The APR is a hit or miss topic for PR pros. Some are die hard that you have to have it and others are waiting for the raise and the promotion to come along with the hard work that it takes to be accredited. Continue reading →
Determining the next move in your career path is a tough decision especially when changing from agency to in-house communications. While yes it is all PR and based on the same principles, strategies and tactics the daily work style, skill set and environment can be drastically different.
Often times the attraction to an agency is the multiple clients, the variety of industries, the camaraderie of other communications professionals and even the swank office. Agency PR pros are talking to media daily and don’t typically have politics to deal with since they don’t directly work for the companies they represent.
If you are considering leaving time sheets in the past, for stability, security and routine make sure the switch it is a fit for you and an answer to what you are trying to leave behind. The pros of working in-house does typically include better health benefits, more opportunity for advancement and fewer barriers to implement new PR programs. Continue reading →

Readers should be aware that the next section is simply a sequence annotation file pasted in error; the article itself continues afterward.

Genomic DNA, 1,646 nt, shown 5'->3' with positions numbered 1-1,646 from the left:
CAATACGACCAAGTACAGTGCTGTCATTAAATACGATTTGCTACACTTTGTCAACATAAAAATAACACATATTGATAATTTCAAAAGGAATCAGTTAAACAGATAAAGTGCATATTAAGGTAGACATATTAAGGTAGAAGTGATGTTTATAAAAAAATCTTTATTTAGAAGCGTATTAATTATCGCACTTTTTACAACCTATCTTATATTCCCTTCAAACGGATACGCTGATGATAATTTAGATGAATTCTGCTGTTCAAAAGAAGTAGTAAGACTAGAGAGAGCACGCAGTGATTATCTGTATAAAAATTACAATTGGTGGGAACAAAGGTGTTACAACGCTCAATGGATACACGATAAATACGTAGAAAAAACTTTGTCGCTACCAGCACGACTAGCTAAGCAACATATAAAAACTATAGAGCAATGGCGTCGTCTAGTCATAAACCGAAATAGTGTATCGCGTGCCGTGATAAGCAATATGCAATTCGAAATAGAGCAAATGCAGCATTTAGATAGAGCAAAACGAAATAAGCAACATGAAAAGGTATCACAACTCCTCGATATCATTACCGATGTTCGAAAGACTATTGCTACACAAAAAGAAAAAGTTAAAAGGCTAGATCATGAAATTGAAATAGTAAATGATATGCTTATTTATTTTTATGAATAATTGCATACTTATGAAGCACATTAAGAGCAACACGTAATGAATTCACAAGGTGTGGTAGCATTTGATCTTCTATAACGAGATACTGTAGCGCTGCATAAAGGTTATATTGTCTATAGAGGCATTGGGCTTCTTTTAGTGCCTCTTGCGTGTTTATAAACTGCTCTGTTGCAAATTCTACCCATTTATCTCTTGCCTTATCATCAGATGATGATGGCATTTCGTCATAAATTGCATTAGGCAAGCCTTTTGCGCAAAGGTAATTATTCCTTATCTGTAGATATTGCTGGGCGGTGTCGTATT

As communications professionals, we all have our “holy grail” of coverage. Maybe it’s the Wall St. Journal or the New York Times. It could be Vanity Fair or Pop Sugar. Maybe it’s Spin or Maxim. But does the pursuit of a clip to put in a frame come at the expense of pursuing solid coverage in smaller trade or audience-specific outlets?
The importance of trade press and niche outlets is hard to argue against. For every TechCrunch, there is a Commercial Construction & Renovation Magazine. Keeping this in mind, I was intrigued when I saw a tweet from somebody that I respect that he was compiling a media list for an upcoming announcement.